Some formerly incarcerated people in Chicago would be permitted to live with relatives in public housing buildings under a pilot program proposed by the Chicago Housing Authority (CHA). Currently, CHA bars these individuals from living with family members in public housing.
Under the proposed program, which still needs a final OK from CHA's board and the U.S. Department of Housing and Urban Development, 50 people with criminal records would be able to reside with relatives in CHA buildings or family members who receive subsidies for housing.
Individuals with criminal backgrounds who demonstrate that they are working to reform their lives would be allowed to take part in the initiative. The Safer Foundation, Lutheran Family Services and St. Leonard’s House would be tasked with conducting the screening process and suggesting program participants.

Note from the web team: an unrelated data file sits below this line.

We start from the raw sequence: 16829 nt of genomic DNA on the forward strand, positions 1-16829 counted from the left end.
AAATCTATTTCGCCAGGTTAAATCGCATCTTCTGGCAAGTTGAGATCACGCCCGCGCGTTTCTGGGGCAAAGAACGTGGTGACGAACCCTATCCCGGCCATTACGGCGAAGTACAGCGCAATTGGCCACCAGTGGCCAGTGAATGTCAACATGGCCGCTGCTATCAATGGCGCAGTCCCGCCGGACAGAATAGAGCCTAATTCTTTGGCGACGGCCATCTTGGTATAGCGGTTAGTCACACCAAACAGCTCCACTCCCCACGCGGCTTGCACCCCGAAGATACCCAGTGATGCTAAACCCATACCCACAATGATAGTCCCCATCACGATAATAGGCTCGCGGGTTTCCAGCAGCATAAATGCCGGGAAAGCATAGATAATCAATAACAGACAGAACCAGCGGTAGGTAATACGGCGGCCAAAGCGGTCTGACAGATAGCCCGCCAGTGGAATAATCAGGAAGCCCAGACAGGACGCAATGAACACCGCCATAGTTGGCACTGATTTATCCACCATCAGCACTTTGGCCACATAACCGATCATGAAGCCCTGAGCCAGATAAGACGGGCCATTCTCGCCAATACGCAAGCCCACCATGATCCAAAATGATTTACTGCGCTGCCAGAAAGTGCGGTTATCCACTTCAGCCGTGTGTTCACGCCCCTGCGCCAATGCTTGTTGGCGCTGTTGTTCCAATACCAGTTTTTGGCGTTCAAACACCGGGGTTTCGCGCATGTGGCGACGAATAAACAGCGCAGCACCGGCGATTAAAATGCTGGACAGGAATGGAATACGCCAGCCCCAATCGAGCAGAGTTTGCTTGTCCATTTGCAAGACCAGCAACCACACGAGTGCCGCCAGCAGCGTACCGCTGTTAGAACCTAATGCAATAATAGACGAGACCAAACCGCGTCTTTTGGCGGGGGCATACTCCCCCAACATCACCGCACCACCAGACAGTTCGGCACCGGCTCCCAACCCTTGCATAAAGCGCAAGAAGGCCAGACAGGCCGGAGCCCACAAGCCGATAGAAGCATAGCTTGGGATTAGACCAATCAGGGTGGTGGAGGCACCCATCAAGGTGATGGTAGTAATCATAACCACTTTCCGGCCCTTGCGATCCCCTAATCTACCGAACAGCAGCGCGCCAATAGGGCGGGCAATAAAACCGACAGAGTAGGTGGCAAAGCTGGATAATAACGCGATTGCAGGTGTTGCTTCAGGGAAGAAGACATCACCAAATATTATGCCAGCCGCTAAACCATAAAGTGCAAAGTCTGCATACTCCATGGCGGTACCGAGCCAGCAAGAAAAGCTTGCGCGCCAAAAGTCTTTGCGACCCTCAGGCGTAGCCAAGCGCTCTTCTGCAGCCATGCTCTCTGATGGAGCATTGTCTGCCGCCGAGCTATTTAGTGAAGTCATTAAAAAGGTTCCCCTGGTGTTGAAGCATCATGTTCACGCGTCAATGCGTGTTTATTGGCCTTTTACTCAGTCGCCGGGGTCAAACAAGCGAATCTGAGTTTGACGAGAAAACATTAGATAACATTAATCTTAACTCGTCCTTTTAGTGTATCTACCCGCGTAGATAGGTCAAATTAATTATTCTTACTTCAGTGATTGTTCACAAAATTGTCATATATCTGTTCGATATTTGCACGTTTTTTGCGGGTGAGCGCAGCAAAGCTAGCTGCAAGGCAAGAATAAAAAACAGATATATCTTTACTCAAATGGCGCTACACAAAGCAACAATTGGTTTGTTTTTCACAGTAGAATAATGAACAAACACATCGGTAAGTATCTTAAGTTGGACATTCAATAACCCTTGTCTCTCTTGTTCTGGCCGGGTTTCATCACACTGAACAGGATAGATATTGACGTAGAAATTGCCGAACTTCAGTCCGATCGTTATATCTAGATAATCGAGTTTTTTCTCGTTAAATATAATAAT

“This is a big step for the city of Chicago to partner with people with criminal records ... it will help them reintegrate into the communities,” Anthony Lowery with the Safer Foundation told WBEZ.
WBEZ reported that individuals convicted of sex crimes, "arson, production of methamphetamine in public housing and fraud with federal housing" would be prohibited from joining the proposed program.